In the 2008 Downtown Capital District Master Plan, it is noted that the business mix in the Central Business District “is dominated by reduced-price retailers, such as dollar stores, bodegas and sandwich shops.” The plan recognizes that, with the exception of food outlets, the retail mix is not set up to capture sales from the weekday workers that fill the office buildings.
The plan suggests maintaining a detailed inventory of available space to help recruit new retail and restaurants. Unfortunately, the document also counts heavily on the completion of four large scale adaptive reuse projects (Broad Street Bank Building, Commonwealth Building, Trenton Town Center and Bell Lofts, and Aleda Building) to bring more residents downtown to support businesses. The Broad Street Bank Building project is the only one to have been completed, and that hasn’t really added enough sparkle and shine to the downtown economic scene.
Absent a significant residential population downtown to support businesses during evening and weekend hours, will business recruitment be effective?
Maywar thinks so. “Unlike some other studies and community outreach you might be familiar with, this is action-oriented and has a specific and achievable goal,” he said. That goal is the attraction of five to ten small businesses defined by the discussion groups.
In August 2007, the TDA and the City of Trenton made a big deal about the opening of a Foot Locker store on State Street. Touted as the “first global retailer” to locate in the city in a decade, the store was welcomed as a sign of downtown’s turnaround.
But sometime in 2011 or 2012, the athletic footwear store closed, the space now vacant.
Another factor in reviving downtown or the city in general, is both the reality and the perception of crime.
The city is currently on track to having one of, if not the highest, number of homicides in a single year. According to the Trenton Police Department website, in a half mile radius of the intersection of State and Warren Streets, there were 218 crimes reported from Jan. 1 to July 14.
Burglaries lead the way with 43 in the stated time period. Vandalism was second (39) and theft/larceny (33) was the third most common crime reported. Drugs and alcohol violations (30) were in fourth place.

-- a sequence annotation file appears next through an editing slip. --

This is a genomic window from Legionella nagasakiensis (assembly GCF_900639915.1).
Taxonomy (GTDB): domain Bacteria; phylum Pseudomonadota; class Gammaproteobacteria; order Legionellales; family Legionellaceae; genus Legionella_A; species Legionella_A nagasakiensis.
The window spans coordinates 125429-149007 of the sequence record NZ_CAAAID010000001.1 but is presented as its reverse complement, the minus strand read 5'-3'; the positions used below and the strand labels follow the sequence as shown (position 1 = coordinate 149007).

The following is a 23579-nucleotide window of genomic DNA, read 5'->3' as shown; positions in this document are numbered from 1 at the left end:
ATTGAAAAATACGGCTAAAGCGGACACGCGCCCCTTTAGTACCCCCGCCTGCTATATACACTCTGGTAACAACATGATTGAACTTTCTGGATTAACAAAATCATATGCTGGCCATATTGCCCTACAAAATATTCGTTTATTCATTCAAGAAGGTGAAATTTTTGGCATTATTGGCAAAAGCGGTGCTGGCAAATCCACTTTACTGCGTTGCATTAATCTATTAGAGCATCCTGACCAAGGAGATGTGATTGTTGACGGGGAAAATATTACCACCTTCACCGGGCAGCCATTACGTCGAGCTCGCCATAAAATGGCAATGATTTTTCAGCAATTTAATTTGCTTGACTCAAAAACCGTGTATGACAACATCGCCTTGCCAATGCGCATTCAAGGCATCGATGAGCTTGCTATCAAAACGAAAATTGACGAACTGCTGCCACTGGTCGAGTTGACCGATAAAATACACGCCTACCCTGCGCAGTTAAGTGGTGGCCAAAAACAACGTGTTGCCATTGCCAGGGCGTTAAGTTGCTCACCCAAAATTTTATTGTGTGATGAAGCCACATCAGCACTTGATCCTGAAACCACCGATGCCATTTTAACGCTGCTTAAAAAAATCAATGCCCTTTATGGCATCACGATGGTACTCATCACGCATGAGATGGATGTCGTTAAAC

Robberies (17) and Assaults (7) are 6th and 9th on the list, respectively.
It is true that a more active, populated downtown actually decreases crime. So the problem remains, how do you reduce the fear of crime enough to attract businesses and customers to downtown?
This would seem to indicate that public safety needs to be improved before a concerted effort is made to woo people and business back to downtown.
Commercial realtor and TDA board member Anne LaBate sees it differently.
“I am weary of people who say nothing can happen ‘until,’” she said.
“Waiting for that one thing that transforms the city is a setup for disappointment. Waiting for folks in City Hall to do everything is unrealistic,” she said. “We can identify small do-able initiatives and move forward to achieve successes.”
LaBate supports of Maywar’s initiative. Better government advocate Dan Dodson, on the other hand, is not a confident that Maywar’s plan will be effective. Dodson feels the planned meetings are “naive” in their intent.
“We’d need a functioning government, which we don’t have.”
Knute Jensen is a state employee advocating for more of his colleagues to move to Trenton. Like so many, he sees the potential here and wants to help jump start Trenton’s revitalization. He recognizes that perception is part of the problem, but remains enthusiastic that things can change.
“I can only imagine the frustration of long time residents who’ve been dedicated to the city for years and seen things stagnate or get worse despite conversation, he wrote in a recent email. “But as a new resident it occurs to me that conversation is necessary. Insufficient yes, but necessary. Anything that people have ever transformed was begun with a conversation. As a new member of the community I hope that the veterans will bring their experience to the conversation and help the community avoid pitfalls they have lived through. Maybe we can start some brand new conversations that have never occurred before.”